Anglo-Saxon surname that came from the son of Hink or Hinche. CITATION[CLOSE]
Hanks, Patricia and Flavia Hodges, A Dictionary of Surnames. Oxford: Oxford University Press, 1988. Print. (ISBN 0-19-211592-8) However, for the reader's perusal we are including the following quotation: "Hinks is no doubt a corruption of Hengest, which signifies a stallion. Some traditions make Heingist a Frisian, in which language the word is hingst, which approaches nearer to Hincks. In the names of places, Heingist has become changed to Hinks, as in Hinksey, county Berkshire." CITATION[CLOSE]
The Norman People and Their Existing Descendants in the British Dominions and the United States Of America. Baltimore: Genealogical Publishing, 1975. Print. (ISBN 0-8063-0636-X)
Early Origins of the Hinkes family
Oxfordshire at either North Hinksey or South Hinksey, parishes, in the union of Abingdon, hundred of Hormer. CITATION[CLOSE]
Lewis, Samuel, A Topographical Dictionary of England. Institute of Historical Research, 1848, Print. Traditionally part of Berkshire, this jurisdiction was changed to Oxfordshire in 1974. The place name dates back to Saxon times when it was first listed as Hengestesige in the 10th century. Literally the place name means "island or well-watered land of the stallion or of a man called Hengest," from the Old English words hengest or the Old English personal name + "eg." CITATION[CLOSE]
Mills, A.D., Dictionary of English Place-Names. Oxford: Oxford University Press, 1991. Print. (ISBN 0-19-869156-4) One of the earliest records of the family was Roger Hanke who was listed in the Hundredorum Rolls of 1273 in Norfolk. CITATION[CLOSE]
Bardsley, C.W, A Dictionary of English and Welsh Surnames: With Special American Instances. Wiltshire: Heraldry Today, 1901. Print. (ISBN 0-900455-44-6) William Hynke was listed in the Subsidy Rolls of Suffolk in 1327 as was ? Hynks in 1381. CITATION[CLOSE]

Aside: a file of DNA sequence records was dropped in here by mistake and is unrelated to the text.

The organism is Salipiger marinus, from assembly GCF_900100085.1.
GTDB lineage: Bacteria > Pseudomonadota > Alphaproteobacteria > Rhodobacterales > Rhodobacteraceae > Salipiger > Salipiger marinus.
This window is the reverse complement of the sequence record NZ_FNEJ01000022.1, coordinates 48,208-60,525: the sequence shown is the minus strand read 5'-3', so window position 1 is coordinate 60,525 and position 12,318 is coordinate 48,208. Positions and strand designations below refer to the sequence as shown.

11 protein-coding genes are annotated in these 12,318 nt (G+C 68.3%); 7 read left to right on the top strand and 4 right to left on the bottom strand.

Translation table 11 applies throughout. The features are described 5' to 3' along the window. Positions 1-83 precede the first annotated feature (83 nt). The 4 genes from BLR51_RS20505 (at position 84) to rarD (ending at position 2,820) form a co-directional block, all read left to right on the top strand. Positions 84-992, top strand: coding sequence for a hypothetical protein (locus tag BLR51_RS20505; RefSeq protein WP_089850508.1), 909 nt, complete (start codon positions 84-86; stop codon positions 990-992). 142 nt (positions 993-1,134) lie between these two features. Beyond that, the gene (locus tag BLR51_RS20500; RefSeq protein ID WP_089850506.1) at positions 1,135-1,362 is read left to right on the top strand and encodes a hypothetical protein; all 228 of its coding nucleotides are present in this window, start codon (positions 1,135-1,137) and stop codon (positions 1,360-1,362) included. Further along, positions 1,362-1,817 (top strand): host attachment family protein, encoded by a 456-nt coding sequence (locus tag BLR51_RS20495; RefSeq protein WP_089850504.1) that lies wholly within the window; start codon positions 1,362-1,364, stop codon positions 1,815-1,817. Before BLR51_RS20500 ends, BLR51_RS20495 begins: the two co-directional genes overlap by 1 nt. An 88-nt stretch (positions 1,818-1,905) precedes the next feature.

Reaney, P.H and R.M. Wilson, A Dictionary of English Surnames. London: Routledge, 1991. Print. (ISBN 0-415-05737-X)
Early History of the Hinkes family
Another 135 words (10 lines of text) covering the years 157 and 1576 are included under the topic Early Hinkes History in all our PDF Extended History products and printed products wherever possible.
Hinkes Spelling Variations
spelling variations are common among early Anglo-Saxon names. As the form of the English language changed, even the spelling of literate people's names evolved. Hinkes has been recorded under many different variations, including Hincks, Hinks, Hinck, Hincke, Hinckes, Hink and others.
Early Notables of the Hinkes family (pre 1700)
PDF Extended History products and printed products wherever possible.
Migration of the Hinkes family to the New World and Oceana
For many English families, the political and religious disarray that shrouded England made the far away New World an attractive prospect. On cramped disease-ridden ships, thousands migrated to those British colonies that would eventually become Canada and the United States. Those hardy settlers that survived the journey often went on to make important contributions to the emerging nations in which they landed. Analysis of immigration records indicates that some of the first North American immigrants bore the name Hinkes or a variant listed above:
Hinkes Settlers in United States in the 17th Century
Hinkes Family Crest Products